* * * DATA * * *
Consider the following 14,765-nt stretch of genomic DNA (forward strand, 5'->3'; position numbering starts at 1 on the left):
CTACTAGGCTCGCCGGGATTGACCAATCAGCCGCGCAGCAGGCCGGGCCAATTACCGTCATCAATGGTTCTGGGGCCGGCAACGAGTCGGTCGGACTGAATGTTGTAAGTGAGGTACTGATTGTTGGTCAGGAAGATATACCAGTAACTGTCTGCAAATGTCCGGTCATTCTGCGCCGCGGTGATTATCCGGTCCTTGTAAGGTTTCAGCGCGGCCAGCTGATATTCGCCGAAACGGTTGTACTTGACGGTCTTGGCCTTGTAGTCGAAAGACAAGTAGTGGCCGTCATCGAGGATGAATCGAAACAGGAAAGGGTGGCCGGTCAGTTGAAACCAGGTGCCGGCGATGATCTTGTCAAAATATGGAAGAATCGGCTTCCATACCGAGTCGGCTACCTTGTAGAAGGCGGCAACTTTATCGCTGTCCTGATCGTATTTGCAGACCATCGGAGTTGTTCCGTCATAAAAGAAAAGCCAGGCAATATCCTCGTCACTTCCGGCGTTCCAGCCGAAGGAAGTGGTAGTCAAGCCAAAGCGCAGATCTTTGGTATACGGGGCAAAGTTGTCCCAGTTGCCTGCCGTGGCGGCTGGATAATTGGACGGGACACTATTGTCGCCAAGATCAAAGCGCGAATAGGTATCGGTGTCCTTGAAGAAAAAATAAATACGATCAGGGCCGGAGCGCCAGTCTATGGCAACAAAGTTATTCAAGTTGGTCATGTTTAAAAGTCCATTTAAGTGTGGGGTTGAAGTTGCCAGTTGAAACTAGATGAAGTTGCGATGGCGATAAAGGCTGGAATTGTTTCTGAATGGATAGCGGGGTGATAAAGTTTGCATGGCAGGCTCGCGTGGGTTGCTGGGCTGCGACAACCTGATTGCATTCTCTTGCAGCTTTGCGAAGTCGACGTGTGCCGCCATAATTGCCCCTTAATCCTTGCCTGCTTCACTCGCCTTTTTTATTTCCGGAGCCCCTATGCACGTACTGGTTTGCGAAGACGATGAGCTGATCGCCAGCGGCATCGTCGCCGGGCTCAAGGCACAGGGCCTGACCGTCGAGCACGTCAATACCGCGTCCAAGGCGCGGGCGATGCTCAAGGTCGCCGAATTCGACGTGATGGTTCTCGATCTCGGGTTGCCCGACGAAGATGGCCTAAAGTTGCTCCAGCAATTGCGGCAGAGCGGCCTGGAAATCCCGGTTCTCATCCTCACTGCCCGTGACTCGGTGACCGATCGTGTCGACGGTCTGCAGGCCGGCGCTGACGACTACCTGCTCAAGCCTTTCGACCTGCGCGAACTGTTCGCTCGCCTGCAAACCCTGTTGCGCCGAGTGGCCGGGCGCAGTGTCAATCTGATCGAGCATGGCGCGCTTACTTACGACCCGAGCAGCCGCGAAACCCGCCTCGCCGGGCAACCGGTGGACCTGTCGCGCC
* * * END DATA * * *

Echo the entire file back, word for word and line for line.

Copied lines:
Consider the following 14,765-nt stretch of genomic DNA (forward strand, 5'->3'; position numbering starts at 1 on the left):
CTACTAGGCTCGCCGGGATTGACCAATCAGCCGCGCAGCAGGCCGGGCCAATTACCGTCATCAATGGTTCTGGGGCCGGCAACGAGTCGGTCGGACTGAATGTTGTAAGTGAGGTACTGATTGTTGGTCAGGAAGATATACCAGTAACTGTCTGCAAATGTCCGGTCATTCTGCGCCGCGGTGATTATCCGGTCCTTGTAAGGTTTCAGCGCGGCCAGCTGATATTCGCCGAAACGGTTGTACTTGACGGTCTTGGCCTTGTAGTCGAAAGACAAGTAGTGGCCGTCATCGAGGATGAATCGAAACAGGAAAGGGTGGCCGGTCAGTTGAAACCAGGTGCCGGCGATGATCTTGTCAAAATATGGAAGAATCGGCTTCCATACCGAGTCGGCTACCTTGTAGAAGGCGGCAACTTTATCGCTGTCCTGATCGTATTTGCAGACCATCGGAGTTGTTCCGTCATAAAAGAAAAGCCAGGCAATATCCTCGTCACTTCCGGCGTTCCAGCCGAAGGAAGTGGTAGTCAAGCCAAAGCGCAGATCTTTGGTATACGGGGCAAAGTTGTCCCAGTTGCCTGCCGTGGCGGCTGGATAATTGGACGGGACACTATTGTCGCCAAGATCAAAGCGCGAATAGGTATCGGTGTCCTTGAAGAAAAAATAAATACGATCAGGGCCGGAGCGCCAGTCTATGGCAACAAAGTTATTCAAGTTGGTCATGTTTAAAAGTCCATTTAAGTGTGGGGTTGAAGTTGCCAGTTGAAACTAGATGAAGTTGCGATGGCGATAAAGGCTGGAATTGTTTCTGAATGGATAGCGGGGTGATAAAGTTTGCATGGCAGGCTCGCGTGGGTTGCTGGGCTGCGACAACCTGATTGCATTCTCTTGCAGCTTTGCGAAGTCGACGTGTGCCGCCATAATTGCCCCTTAATCCTTGCCTGCTTCACTCGCCTTTTTTATTTCCGGAGCCCCTATGCACGTACTGGTTTGCGAAGACGATGAGCTGATCGCCAGCGGCATCGTCGCCGGGCTCAAGGCACAGGGCCTGACCGTCGAGCACGTCAATACCGCGTCCAAGGCGCGGGCGATGCTCAAGGTCGCCGAATTCGACGTGATGGTTCTCGATCTCGGGTTGCCCGACGAAGATGGCCTAAAGTTGCTCCAGCAATTGCGGCAGAGCGGCCTGGAAATCCCGGTTCTCATCCTCACTGCCCGTGACTCGGTGACCGATCGTGTCGACGGTCTGCAGGCCGGCGCTGACGACTACCTGCTCAAGCCTTTCGACCTGCGCGAACTGTTCGCTCGCCTGCAAACCCTGTTGCGCCGAGTGGCCGGGCGCAGTGTCAATCTGATCGAGCATGGCGCGCTTACTTACGACCCGAGCAGCCGCGAAACCCGCCTCGCCGGGCAACCGGTGGACCTGTCGCGCC